Women's weeklies shaken up
by Tony QuinnThe traditional women's weekly magazines – based around the home and family – were shaken up in 1987 by the arrival of German publishers who brought in a mix of real life stories, fashion, beauty, food, home, travel and competitions to the UK – personified by the runaway weekly bestseller, Take a Break. Then, Hello! arrived from Spain, bringing with it the germ of the celebrity magazines. With OK!, Richard Desmond achieved the success with a mainstream magazine that gave him – as a publisher of pornographic magazines – the credibility to buy the Express newspaper group.
Celebrity magazines dominated the headlines in the early 2000s, but IPC saw the weekly real-life sector as the way forward in 2005 with Pick Me Up , while Emap bought in Grazia from Italy as a weekly Vogue . The weekly trend has been partly driven by supermarkets, which want a faster turnover. Monthlies have their biggest sale in the first 10 days and can then sit on the shelves, but they bring a quality feel to a shop and are much more expensive
News was the flavour of the year for 2006, with First and In the Know hitting the shelves. Then, in January 2007, IPC tried to cross celebrity with high street fashion and launched Look. However, by the spring of 2008, both In the Know and First had folded, Emap had been broken up and a period of consolidation set in.
- Buffeted by change
- Celebrity shake-up
- Turning up the Heat
- Victims and price cuts
- Women's weeklies go Nuts
- Yet more titles
- So who's winning?
- Table: Women's weeklies: details and sales
Woman was launched in the 1930s as one of the first full-colour gravure magazines and is still a big seller
But Woman's sales peaked in the late 1950s, and have fallen gradually since – this Twiggy cover is from the 1960s
Buffeted by change
IPC – the 'Ministry of Magazines' – had long seemed in control of the woman's weekly sector with Woman, Woman's Own and Woman's Weekly. Between them, these titles sold 3m copies a week in the 1980s (though this had halved since the mid-1960s). IPC's strategy was to undercut any newcomers on price and advertising rates, so forcing them out. However, two German groups with deep pockets – Bauer and Gruner + Jahr (part of Bertelsmann) – decided to take IPC on in 1985 with Bella and Best respectively. The result was a bloody nose for IPC, from which its traditional weeklies have never recovered. Instead, the market evolved, with Chat proving a big success for IPC.Today, in a classic example of niche marketing, IPC's Connect division sees the women's weeklies as split into four types:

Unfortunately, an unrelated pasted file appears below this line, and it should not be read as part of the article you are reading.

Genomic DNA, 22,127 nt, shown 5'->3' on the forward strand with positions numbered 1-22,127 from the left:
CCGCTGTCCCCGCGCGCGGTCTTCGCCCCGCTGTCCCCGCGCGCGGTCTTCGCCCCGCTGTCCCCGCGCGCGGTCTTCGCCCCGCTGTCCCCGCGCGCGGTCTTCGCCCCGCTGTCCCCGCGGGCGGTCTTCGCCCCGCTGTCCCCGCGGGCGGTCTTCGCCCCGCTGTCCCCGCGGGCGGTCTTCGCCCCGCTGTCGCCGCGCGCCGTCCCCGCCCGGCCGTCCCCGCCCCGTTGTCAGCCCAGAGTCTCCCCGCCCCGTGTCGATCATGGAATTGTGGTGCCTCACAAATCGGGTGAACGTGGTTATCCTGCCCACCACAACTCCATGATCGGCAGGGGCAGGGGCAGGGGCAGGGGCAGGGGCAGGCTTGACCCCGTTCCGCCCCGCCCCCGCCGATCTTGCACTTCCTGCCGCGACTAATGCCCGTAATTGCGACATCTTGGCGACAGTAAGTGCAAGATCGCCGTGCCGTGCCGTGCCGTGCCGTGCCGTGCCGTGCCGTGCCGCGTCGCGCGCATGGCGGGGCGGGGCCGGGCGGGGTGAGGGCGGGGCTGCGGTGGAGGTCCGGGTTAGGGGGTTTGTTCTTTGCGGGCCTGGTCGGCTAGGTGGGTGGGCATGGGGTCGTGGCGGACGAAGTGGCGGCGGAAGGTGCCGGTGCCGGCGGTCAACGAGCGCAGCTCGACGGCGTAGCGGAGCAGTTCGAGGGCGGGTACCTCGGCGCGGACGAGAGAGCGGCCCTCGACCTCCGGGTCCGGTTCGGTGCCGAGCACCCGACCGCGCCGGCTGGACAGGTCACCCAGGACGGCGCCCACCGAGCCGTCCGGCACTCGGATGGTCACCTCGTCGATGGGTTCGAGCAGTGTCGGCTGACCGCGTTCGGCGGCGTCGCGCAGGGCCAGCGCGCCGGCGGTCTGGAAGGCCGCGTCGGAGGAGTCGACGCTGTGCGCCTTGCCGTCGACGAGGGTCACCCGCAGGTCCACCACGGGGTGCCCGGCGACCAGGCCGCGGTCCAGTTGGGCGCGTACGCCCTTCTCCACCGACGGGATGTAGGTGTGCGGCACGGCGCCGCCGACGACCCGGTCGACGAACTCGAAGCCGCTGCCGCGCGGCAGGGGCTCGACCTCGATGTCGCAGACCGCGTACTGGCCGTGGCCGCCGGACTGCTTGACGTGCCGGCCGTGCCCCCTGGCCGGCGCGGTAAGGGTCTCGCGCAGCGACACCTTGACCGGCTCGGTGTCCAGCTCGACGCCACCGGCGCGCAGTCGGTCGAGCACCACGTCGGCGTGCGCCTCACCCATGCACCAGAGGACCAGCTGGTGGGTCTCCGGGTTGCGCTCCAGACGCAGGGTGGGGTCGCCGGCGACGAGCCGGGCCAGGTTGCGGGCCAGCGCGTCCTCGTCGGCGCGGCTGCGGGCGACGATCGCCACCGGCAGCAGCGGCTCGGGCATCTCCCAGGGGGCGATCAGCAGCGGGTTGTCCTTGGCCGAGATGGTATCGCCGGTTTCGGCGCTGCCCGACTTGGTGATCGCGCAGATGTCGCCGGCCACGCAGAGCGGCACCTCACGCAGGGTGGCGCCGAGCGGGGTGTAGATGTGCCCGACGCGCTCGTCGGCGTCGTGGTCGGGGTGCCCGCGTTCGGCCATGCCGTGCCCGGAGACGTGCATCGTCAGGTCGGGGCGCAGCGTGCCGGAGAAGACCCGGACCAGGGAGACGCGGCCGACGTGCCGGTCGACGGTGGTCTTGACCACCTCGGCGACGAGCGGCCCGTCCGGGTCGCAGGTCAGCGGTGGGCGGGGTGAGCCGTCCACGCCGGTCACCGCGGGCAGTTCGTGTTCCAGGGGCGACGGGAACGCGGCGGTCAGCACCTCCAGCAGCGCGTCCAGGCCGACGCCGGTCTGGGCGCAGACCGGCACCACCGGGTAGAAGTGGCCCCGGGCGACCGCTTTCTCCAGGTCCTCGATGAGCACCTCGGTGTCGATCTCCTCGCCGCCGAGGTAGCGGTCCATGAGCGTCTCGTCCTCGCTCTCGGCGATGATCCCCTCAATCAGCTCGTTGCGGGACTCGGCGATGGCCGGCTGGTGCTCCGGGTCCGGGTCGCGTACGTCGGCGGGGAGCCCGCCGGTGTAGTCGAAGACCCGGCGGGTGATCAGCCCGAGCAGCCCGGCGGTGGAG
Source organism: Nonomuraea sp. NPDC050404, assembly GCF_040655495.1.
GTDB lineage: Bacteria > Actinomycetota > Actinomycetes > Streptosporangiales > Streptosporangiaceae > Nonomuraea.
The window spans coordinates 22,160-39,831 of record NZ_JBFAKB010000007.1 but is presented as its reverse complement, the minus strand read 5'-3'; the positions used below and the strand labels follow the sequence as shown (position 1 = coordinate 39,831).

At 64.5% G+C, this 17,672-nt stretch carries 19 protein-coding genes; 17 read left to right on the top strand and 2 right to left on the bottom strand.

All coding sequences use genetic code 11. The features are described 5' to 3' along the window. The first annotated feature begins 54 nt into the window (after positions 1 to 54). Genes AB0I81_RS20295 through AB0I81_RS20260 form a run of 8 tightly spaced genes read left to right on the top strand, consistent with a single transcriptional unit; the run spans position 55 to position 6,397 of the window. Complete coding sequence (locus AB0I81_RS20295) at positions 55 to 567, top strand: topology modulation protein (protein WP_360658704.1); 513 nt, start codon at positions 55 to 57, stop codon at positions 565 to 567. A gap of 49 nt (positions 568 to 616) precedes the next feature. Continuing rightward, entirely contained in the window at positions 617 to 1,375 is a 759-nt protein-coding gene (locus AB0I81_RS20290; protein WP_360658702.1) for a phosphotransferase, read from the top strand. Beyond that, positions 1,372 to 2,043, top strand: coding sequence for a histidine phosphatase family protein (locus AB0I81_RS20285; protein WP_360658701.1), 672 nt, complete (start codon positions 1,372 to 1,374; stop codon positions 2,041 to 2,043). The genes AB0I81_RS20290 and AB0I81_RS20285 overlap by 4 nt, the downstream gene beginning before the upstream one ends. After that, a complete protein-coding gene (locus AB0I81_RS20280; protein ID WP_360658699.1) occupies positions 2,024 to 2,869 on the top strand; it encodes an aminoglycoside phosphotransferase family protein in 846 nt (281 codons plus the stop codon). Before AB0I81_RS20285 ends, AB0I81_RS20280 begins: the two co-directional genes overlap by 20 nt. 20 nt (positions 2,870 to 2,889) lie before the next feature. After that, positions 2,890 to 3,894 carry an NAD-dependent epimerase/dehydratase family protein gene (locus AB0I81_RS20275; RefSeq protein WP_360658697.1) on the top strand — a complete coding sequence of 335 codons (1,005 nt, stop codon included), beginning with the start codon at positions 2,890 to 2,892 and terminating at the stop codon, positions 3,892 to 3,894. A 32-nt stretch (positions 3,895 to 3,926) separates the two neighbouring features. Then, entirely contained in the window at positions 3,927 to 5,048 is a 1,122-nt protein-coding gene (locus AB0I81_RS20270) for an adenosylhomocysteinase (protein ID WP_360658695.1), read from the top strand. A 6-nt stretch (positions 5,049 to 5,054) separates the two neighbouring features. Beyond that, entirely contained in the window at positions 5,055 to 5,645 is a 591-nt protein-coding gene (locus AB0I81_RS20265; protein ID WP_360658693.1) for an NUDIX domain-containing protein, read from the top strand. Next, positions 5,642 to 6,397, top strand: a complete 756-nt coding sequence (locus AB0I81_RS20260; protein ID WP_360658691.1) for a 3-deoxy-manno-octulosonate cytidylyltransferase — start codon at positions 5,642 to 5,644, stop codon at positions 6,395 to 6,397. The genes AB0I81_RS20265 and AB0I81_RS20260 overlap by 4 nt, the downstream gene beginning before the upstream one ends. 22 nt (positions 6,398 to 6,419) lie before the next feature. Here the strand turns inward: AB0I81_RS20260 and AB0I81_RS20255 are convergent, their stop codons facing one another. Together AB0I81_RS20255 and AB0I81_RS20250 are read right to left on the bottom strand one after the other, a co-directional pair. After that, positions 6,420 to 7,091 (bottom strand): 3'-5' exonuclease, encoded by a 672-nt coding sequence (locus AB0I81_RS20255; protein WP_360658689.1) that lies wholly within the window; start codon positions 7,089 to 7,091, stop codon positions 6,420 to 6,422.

In 2004, IPC claimed to hold the top slot in the first three sectors with Now, Woman and Woman's Weekly and Chat second in the real-life stakes, though all were a long way behind Take a Break . That picture looked less rosy in mid-2006 with Emap's celebrity due Heat and Closer taking celebrity honours. IPC still holds on to the classic and mature sectors, but both are fast declining. Meanwhile, Emap is trying to build two new weekly categories:
Spain's Hola! arrived in 1988
OK! was monthly at first – this is a sample issue
A Joan Collins cover, with 'weekly' in the masthead
Celebrity shake-upMay 17 1988 was another watershed for women's weeklies with the launch of Hello! , a version of Spain's royalty-driven women's weekly, Hola! The magazine was a success in its own right, despite being pilloried for its fawning attitude to its interviewees, but in spawning Celebrity magazines (and perhaps their controlling attitudes towards the press), its effect was to be far more wide-reaching.
Another publisher, Northern & Shell, had built up a publishing empire with the franchise for Penthouse and more downmarket men's titles such as Asian Babes . Attempts to 'go straight' failed until the launch of OK! in April 1993. This was at first a large format monthly competing with weekly Hello! A 16-page preview was distributed with the Sunday Express (one of papers N&S was to take over in 2000). The year 1993 also saw the short-lived spoof Guess Who! arrive.
OK! was taken weekly by ex-Woman's Own, TV Times and BBC/Redwood editor Richard Barber in March 1996. A couple of month's later, Gruner + Jahr entered the fray again with Here!, to be followed in October by Now from IPC. Australian actor Mel Gibson on the cover must have done the trick, because just seven months later Gruner + Jahr sold Here! to IPC, who folded it into Now.